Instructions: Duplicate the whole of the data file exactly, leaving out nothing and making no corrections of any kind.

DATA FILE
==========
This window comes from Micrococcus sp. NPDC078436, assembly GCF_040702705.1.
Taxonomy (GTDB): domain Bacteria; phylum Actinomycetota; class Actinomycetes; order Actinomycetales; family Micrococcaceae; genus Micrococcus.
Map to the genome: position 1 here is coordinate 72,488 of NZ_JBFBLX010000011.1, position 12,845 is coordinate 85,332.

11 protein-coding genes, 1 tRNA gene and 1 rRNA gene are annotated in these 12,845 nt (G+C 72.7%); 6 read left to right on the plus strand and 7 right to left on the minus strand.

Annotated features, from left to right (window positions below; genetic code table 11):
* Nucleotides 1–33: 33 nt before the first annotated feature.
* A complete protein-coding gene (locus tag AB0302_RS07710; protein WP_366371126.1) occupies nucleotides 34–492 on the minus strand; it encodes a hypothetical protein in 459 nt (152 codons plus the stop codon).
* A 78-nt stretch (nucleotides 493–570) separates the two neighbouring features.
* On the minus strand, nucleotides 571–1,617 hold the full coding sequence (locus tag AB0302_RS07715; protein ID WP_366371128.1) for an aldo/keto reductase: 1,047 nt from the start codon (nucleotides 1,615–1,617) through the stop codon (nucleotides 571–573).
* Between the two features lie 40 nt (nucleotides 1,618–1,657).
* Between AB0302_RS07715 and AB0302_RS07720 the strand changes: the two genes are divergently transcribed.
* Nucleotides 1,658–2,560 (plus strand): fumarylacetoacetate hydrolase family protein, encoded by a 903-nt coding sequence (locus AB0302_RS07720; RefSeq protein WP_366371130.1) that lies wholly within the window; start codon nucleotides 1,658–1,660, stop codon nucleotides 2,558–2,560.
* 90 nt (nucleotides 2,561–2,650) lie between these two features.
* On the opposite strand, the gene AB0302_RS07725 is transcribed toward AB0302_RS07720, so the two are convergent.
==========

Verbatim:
This window comes from Micrococcus sp. NPDC078436, assembly GCF_040702705.1.
Taxonomy (GTDB): domain Bacteria; phylum Actinomycetota; class Actinomycetes; order Actinomycetales; family Micrococcaceae; genus Micrococcus.
Map to the genome: position 1 here is coordinate 72,488 of NZ_JBFBLX010000011.1, position 12,845 is coordinate 85,332.

11 protein-coding genes, 1 tRNA gene and 1 rRNA gene are annotated in these 12,845 nt (G+C 72.7%); 6 read left to right on the plus strand and 7 right to left on the minus strand.

Annotated features, from left to right (window positions below; genetic code table 11):
* Nucleotides 1–33: 33 nt before the first annotated feature.
* A complete protein-coding gene (locus tag AB0302_RS07710; protein WP_366371126.1) occupies nucleotides 34–492 on the minus strand; it encodes a hypothetical protein in 459 nt (152 codons plus the stop codon).
* A 78-nt stretch (nucleotides 493–570) separates the two neighbouring features.
* On the minus strand, nucleotides 571–1,617 hold the full coding sequence (locus tag AB0302_RS07715; protein ID WP_366371128.1) for an aldo/keto reductase: 1,047 nt from the start codon (nucleotides 1,615–1,617) through the stop codon (nucleotides 571–573).
* Between the two features lie 40 nt (nucleotides 1,618–1,657).
* Between AB0302_RS07715 and AB0302_RS07720 the strand changes: the two genes are divergently transcribed.
* Nucleotides 1,658–2,560 (plus strand): fumarylacetoacetate hydrolase family protein, encoded by a 903-nt coding sequence (locus AB0302_RS07720; RefSeq protein WP_366371130.1) that lies wholly within the window; start codon nucleotides 1,658–1,660, stop codon nucleotides 2,558–2,560.
* 90 nt (nucleotides 2,561–2,650) lie between these two features.
* On the opposite strand, the gene AB0302_RS07725 is transcribed toward AB0302_RS07720, so the two are convergent.